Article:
the end of the eighteenth century the climate of opinion within the Syrian Orthodox Church began to shift, thanks to the efforts of Roman missionaries who won over a number of dignitaries and monasteries. Their major success was the conversion of the archbishop of Aleppo, Michael Jarweh, who with four other bishops declared union with Rome. He took advantage of the lengthy vacancy that followed the death of Patriarch George IV (1768-81) to have himself elected patriarch. Pope Pius VI (1775-99) sent Jarweh formal acceptance of the union in 1783. However, the Syrian Orthodox Church had already elected Patriarch Matthew (1782-1817), who was in control of the patriarchate in Mardîn when Jarweh and his party arrived. Hounded by both the Ottoman authorities and the Syrian Orthodox hierarchy, he fled to Baghdad and later to Mount Lebanon, where he died in 1800.15 The pro-union succession was preserved owing to the four other bishops who also joined the union with Rome, and continues to the present Catholic patriarch of Antioch of the Syrians.

With the help of missionaries, the Syrian Catholic Church gained adherents. The French, whose interests lay in Lebanon and Syria, pressured the Ottoman sultan into recognising the Syrian Catholic Church as a distinct millet in 1830. This move further disadvantaged the Syrian Orthodox Church, since it was still dependent on the Armenian patriarchate in Constantinople. Catholic missionary activity continued among the Syrian Orthodox. In 1882 an indigenous Catholic missionary order - the missionaries of St Ephrem - was founded at Mardîn. By the turn of the nineteenth century many Syrian Orthodox had become Catholic; estimates place the number between 60,000 and 65,000. The expansion of the Syrian Catholic Church came to an abrupt halt in 1915, 'the year of the sword'.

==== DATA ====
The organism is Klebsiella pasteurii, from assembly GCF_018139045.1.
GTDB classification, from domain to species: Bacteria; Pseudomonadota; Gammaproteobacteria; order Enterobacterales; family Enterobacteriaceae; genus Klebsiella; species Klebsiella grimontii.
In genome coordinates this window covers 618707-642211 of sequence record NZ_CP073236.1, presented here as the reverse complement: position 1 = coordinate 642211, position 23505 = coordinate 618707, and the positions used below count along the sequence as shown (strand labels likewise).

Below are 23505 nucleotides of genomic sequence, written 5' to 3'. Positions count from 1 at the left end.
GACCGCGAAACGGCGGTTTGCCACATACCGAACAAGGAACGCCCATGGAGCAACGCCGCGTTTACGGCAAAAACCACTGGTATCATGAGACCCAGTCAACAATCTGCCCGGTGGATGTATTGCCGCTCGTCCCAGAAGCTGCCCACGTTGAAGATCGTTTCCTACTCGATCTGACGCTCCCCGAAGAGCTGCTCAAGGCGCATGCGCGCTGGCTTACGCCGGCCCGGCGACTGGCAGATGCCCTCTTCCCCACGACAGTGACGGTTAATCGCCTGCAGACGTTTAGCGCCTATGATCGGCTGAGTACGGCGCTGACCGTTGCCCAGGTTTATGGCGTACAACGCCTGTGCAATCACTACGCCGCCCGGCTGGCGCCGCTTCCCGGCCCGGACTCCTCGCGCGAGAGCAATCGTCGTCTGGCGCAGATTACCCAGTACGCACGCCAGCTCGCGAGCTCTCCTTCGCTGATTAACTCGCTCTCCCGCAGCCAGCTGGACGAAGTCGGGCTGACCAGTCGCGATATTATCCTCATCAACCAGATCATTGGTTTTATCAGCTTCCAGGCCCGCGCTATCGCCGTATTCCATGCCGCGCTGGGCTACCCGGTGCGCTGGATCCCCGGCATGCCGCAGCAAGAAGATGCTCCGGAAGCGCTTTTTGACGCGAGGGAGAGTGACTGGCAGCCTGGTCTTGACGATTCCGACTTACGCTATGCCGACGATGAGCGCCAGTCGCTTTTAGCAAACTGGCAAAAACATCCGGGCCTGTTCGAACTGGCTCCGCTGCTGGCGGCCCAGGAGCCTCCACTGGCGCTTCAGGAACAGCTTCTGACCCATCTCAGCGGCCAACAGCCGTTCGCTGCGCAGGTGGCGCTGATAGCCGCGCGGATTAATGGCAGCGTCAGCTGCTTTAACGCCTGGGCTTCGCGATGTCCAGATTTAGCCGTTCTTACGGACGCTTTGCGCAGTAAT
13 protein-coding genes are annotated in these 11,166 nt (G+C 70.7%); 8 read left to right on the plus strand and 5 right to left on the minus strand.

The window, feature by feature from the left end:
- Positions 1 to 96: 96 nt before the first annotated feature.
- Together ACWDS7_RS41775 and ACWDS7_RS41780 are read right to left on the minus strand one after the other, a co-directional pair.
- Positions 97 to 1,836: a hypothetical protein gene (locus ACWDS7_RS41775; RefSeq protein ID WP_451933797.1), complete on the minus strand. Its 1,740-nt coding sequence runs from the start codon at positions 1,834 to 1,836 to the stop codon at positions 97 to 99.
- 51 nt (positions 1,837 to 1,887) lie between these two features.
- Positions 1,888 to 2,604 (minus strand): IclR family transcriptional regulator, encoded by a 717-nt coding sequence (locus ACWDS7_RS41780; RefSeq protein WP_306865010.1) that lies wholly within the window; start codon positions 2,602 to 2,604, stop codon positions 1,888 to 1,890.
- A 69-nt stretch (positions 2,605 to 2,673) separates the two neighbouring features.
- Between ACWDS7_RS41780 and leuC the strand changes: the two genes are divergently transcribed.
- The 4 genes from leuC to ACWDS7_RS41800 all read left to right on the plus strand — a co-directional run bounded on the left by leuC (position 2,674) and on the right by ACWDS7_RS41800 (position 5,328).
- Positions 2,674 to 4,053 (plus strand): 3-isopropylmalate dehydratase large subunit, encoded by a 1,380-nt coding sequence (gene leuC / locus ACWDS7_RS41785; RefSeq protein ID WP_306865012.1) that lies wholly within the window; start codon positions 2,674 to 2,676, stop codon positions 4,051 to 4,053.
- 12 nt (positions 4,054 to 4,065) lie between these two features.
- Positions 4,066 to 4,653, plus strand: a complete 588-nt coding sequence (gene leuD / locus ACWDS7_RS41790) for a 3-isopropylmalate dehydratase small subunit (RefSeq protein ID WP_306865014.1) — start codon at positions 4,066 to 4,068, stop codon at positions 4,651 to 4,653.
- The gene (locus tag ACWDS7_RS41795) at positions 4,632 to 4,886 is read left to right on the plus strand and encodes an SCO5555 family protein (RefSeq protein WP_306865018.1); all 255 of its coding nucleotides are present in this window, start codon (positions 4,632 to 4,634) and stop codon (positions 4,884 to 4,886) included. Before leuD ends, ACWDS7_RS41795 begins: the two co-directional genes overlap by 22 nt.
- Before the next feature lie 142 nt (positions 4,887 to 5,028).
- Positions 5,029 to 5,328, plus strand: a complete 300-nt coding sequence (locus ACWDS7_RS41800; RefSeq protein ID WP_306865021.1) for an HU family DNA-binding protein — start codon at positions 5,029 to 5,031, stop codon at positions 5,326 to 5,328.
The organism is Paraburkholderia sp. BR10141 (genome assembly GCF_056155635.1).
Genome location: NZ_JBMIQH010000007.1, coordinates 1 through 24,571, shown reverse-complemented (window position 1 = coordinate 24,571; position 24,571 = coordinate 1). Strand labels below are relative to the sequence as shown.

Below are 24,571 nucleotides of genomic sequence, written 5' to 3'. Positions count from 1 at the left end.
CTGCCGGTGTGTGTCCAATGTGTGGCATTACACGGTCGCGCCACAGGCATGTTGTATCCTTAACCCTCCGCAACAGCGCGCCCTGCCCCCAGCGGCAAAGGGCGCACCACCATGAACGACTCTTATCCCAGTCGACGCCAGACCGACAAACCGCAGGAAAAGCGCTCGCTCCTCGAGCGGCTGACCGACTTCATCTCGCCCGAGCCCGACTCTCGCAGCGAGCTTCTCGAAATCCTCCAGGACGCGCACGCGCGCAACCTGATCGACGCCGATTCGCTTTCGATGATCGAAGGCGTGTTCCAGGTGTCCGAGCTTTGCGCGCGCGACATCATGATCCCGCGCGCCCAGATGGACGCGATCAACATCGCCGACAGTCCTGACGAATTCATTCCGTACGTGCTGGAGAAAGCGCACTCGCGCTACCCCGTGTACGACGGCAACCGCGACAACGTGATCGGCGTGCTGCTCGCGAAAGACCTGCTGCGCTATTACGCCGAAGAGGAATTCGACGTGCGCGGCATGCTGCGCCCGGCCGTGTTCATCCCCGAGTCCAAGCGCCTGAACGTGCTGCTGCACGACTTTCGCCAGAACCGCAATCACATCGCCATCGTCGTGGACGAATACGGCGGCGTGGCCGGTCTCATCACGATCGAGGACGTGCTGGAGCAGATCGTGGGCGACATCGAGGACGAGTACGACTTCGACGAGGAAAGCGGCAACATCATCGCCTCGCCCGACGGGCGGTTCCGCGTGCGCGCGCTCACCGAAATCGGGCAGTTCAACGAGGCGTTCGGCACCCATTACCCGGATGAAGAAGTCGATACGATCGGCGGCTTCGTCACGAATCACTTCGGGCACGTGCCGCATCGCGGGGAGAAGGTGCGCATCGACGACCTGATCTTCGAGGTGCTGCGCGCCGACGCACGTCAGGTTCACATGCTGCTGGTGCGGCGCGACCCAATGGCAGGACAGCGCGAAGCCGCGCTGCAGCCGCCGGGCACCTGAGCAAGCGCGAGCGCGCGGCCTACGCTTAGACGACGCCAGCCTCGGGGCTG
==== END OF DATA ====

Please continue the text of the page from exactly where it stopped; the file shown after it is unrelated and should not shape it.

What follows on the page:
In the course of the nineteenth century the Syrian Catholic Church experienced a period of latinisation of its liturgy, governance and customs, a phenomenon that did not spare the other Near Eastern Catholic churches. For example, the Roman Church imposed celibacy on Syrian Catholic priests at the synod of Sharfeh (1888). A mixed clergy of married and celibate priests had been the norm in ancient Christianity and continues to be the case in the Orthodox churches, whereas the discipline of only celibate priests is peculiar to the Latin Church.

During the period of Ottoman massacres the Syrian Catholic Church possessed in the person of Patriarch Ignatius Ephrem Rahmanî (1898-1929) one of

15 Pierre Chalfoun, 'L'Eglise syrienne catholique et son patriarche Michel Giavré sous la gouvernement ottoman au i8ème siècle', Parole de l'Orient 9 (1979-80), 205-38.

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